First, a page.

A Leesburg-based real estate company is seeking to bring another major data-center cluster to Loudoun County at a 95-acre site near the Panda Stonewall Generating Plant. The $2 billion project, known as Loudoun West, is slated for an area already zoned industrial and would extend the surge of more than 70 data centers northwest to Leesburg. To date, most of the data centers are clustered in Ashburn’s Data Center Alley – the largest concentration of data warehouses in the country — about 10 miles west of Loudoun West. Plans call for four to seven data centers on the property. The project is led by Jack O’Donnell, the managing partner of Leesburg-based NV Real Estate 2, which acquired the property in 2016. (Loudoun Times-Mirror)

The College Board is expanding operations in Fairfax County. The nonprofit, formed in 1900 to broaden access to higher education, said that it will lease an additional 74,000 square feet at Reston Town Center, a move expected to retain 614 existing jobs and create 120 new ones. The Virginia Economic Development Partnership worked with the Fairfax County Economic Development Authority to secure the project with the help of a $750,000 state grant from the Commonwealth’s Opportunity Fund. (

Boston Lumber and its owner, Leigh Felton, finished up a long chapter in May when the Halifax County business enjoyed its last day of operation. Boston Lumber was started in 1918 by Felton’s great-grandfather with multiple investors. The corporate name was Boston Lumber Builders’ Corp., with sales of lumber and building materials and a construction company as well. (South Boston News & Record)

Danville and Pittsylvania County’s first solar farm, a 76-acre facility in Ringgold, is open for business. The facility is Virginia’s largest municipal utility solar project. It is expected to produce enough power to serve 1,200 homes in Danville and Pittsylvania County. That number accounts for approximately 1.5 percent of power needs of Danville Utility. (Danville Register & Bee)

Hampden-Sydney College has received a $1.5 million grant from Bartow Morgan Jr., a 1994 graduate, to endow a faculty position and support scholarship aid. Morgan, a college trustee who is chairman and CEO of BrandBank in Lawrenceville, Ga., made the gift in honor of Kenneth N. Townsend, a professor of economics and business. (The Farmville Herald)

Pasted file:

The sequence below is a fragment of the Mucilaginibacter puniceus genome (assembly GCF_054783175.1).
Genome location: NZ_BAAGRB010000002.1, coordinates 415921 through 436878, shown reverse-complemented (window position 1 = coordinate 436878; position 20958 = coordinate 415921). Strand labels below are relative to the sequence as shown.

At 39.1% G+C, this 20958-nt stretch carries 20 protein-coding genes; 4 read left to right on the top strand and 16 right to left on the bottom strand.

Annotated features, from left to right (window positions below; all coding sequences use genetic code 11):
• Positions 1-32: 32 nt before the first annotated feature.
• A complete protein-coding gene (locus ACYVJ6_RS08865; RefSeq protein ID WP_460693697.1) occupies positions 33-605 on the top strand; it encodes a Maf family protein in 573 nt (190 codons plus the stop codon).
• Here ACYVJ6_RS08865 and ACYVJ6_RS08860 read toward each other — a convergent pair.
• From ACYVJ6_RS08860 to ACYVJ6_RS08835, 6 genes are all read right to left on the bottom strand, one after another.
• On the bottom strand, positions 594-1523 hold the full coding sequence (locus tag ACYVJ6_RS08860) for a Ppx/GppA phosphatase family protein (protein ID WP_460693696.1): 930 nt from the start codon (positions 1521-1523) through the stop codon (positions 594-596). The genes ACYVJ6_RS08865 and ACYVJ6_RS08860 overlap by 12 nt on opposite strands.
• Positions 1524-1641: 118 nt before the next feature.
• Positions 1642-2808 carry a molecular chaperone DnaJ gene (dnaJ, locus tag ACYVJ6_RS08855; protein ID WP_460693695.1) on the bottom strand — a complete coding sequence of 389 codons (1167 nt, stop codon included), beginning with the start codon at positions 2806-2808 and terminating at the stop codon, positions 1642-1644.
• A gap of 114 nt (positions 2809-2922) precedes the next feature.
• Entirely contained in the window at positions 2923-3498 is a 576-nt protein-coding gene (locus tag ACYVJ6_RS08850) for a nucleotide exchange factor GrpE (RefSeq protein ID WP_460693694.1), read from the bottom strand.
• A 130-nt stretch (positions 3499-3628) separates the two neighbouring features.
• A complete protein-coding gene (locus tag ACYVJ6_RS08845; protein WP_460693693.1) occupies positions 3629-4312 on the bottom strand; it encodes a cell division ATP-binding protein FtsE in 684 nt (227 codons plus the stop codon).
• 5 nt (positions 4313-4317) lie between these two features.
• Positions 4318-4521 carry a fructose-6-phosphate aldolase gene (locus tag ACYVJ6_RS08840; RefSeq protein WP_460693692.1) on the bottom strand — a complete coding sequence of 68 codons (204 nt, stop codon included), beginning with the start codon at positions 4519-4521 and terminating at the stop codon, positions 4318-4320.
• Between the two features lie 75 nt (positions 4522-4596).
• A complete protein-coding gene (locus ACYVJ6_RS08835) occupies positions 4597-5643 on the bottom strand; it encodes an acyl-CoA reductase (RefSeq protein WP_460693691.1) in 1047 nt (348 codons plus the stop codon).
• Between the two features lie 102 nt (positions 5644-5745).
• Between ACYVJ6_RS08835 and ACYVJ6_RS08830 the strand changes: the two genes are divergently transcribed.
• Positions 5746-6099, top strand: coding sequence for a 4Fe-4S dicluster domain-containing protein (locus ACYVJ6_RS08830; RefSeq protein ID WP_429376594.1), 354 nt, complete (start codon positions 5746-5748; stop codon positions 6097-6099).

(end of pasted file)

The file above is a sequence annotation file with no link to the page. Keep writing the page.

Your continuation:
The Southern Virginia Mega Site at Berry Hill has moved a step closer to having a new manufacturing plant as the Danville-Pittsylvania Regional Industrial Facility Authority in May formally accepted a $2.6 million Virginia Tobacco Commission grant to grade the site for an ongoing development project. Danville and Pittsylvania County will share in providing the other $2.6 million necessary for the $5.2 million total project, which has been in the works for more than a year. Last June, the authority signed a purchase agreement with the Bethesda, Md.-based Enviva Development Holdings LLC for a 168-acre tract at the industrial park. Enviva bills itself as the world’s largest producer of wood pellets, often used to fuel power plants. The company is expected to invest $120 million in the project and provide 80 jobs, according to Matt Rowe, economic development director for Pittsylvania County. (Danville Register & Bee)

The U.S. Supreme Court in May agreed to consider whether Virginia has the right to ban a uranium mine, reviving discussion about a deposit on the state’s southern border that’s said to be the nation’s richest source of the mineral used in nuclear reactors. The massive uranium deposit in Pittsylvania County, located at the midpoint of the state’s border with North Carolina, was discovered decades ago, but in the 1980s the General Assembly prohibited mining out of concerns about radioactivity. Lower courts had ruled against Virginia Uranium Inc., a company wanting to mine the deposit, in a legal challenge of the state’s ban. But the company asked the Supreme Court to review a split decision issued last year by the Fourth U.S. Circuit Court of Appeals. (The Associated Press)

No deadline; no waiting. Anyone wanting to apply for state funding for economic development projects through the GO Virginia Region 3 Council now can do so throughout the year. The decision to switch to an “open solicitation” process was made by the council in May, said Region 3 Technical Consultant Liz Povar. (Martinsville Bulletin)

Henrico County-based Altria Group Inc. has announced a new structure the company says will allow it to maximize its tobacco businesses while growing its noncombustible products, like e-cigarettes. The new structure includes: establishment of two divisions – core tobacco and innovative tobacco products; creation of a chief growth officer position to accelerate speed to market for innovative products and technologies; and alignment of product development efforts more directly to the core and innovative tobacco product business. (

Chesterfield County-based Avail Vapor LLC, which owns 101 e-vapor stores and manufactures e-liquids for electronic smoking devices, said it has added another company to its list of contract manufacturing customers. Avail said it will manufacture, label and package some e-liquid products for Glas LLC, a Los Angeles-based vaping device and e-liquid company. E-liquids are mixtures of flavorings, glycerin, propylene glycol and nicotine extract that are used in refillable vaping devices. Avail has a production site and analytical lab on Southlake Boulevard in Chesterfield. The company will make products for Glas LLC’s Basix line for national and international distribution. Avail also will sell six select e-liquids from Glas’ Basix line in each of its 101 stores. (Richmond Times-Dispatch)